Colorado Champions Cash Choice
New legislation in Colorado makes it the latest state to protect payment choice by requiring retailers to accept cash.
After a constituent contacted Colorado State Representative Alex Valdez in spring of 2020 to complain their local businesses were refusing cash payments, Valdez began seeing cashless businesses everywhere, from restaurants to his local coffee shop. It’s a story that mirrors the experiences that drove U.S. Representative Ritchie Torres to champion the right to pay cash in New York City, and has similarly led to a bill requiring businesses to accept cash.
HB21-1048 Retail Businesses Must Accept Cash states that U.S. currency has to be taken in exchange for goods and services, with violation being a class 2 petty offence punishable with a fine of up to $500. Its prime sponsors were Rep. Valdez and Senator Robert Rodriguez.
PEW Charitable Trusts, a non-profit NGO that aims to improve public policy, observes that providers of cashless payment options, such as credit card companies, receive a fee every time a customer uses their product, which has led them to encourage businesses to stop taking cash.
The number of businesses taking a cashless stance has clearly risen with the pandemic, however a recent survey by payment processing service Square found 85 percent of sellers who accept cash do not have any plans to stop doing so. ‘When do small business owners predict the U.S. will be a cashless society? Survey says: never.’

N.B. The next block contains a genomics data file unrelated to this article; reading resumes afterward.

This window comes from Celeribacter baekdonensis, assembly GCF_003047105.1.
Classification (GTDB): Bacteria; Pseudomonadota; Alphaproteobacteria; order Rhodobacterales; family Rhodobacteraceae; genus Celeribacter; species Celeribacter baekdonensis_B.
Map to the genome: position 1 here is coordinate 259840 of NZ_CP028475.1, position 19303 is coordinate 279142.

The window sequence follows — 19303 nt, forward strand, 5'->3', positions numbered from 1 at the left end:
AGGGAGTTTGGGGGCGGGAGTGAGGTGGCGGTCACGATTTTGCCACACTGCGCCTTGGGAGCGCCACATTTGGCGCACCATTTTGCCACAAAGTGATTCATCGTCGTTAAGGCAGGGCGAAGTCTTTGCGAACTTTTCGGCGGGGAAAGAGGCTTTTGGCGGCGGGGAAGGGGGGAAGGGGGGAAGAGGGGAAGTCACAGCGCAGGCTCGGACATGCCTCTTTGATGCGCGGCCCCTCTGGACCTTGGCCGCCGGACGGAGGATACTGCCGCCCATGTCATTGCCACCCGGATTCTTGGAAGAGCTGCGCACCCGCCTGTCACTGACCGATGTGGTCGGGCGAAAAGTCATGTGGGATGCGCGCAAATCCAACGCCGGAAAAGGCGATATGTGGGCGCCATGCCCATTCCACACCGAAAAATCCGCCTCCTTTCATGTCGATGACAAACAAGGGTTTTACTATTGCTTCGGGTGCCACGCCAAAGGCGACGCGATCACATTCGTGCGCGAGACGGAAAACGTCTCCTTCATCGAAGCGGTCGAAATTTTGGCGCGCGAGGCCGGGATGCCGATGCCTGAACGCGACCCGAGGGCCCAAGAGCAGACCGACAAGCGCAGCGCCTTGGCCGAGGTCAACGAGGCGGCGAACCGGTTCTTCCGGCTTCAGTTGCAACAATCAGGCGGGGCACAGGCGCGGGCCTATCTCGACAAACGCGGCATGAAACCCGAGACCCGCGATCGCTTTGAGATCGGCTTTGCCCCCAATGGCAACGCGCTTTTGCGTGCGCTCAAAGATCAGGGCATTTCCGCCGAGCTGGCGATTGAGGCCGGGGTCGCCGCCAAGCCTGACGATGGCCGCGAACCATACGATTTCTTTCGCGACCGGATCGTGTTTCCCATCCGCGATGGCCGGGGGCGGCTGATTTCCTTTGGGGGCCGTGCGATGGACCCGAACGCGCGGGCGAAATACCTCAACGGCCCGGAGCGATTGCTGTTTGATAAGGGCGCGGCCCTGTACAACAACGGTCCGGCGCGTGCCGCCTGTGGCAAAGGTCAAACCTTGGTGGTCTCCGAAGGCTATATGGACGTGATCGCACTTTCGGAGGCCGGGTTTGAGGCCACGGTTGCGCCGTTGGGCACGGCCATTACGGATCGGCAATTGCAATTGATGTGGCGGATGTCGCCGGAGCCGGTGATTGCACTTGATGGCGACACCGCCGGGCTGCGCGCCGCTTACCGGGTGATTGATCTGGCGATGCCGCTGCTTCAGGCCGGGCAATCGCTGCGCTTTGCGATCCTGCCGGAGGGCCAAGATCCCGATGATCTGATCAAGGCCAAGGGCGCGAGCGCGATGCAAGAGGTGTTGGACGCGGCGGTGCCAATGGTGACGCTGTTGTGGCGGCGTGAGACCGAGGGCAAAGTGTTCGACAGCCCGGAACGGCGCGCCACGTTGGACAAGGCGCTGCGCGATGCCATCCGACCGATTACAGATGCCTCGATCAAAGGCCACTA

Alongside the security offered by cash, and the importance of preserving everyone’s right to pay in the manner of their choosing, there is also concern that cashless policies will discriminate against people who lack bank accounts and thus access to non-cash options. Diane Standaert, Senior Vice President for Policy and Advocacy at HOPE, a Mississippi-based credit union and development organisation, notes that more than one in five Black Mississippians do not have a bank account, saying ‘we see exactly who would be excluded by any move to go cashless.’
Moving to cashless transactions would be quite exclusionary to already economically vulnerable populations.
PEW observes there has been surprise among lawmakers who have sponsored cash-friendly legislation that there isn’t currently a federal requirement for businesses to accept legal tender. Valdez says he never knew bills would be required at the state level, having assumed the federal government would have cash covered. Overall, he concludes, the new bill is favourable for everyone, including businesses.
The truth is, this is better for merchants anyway, because they don’t have to pay processing fees and the like.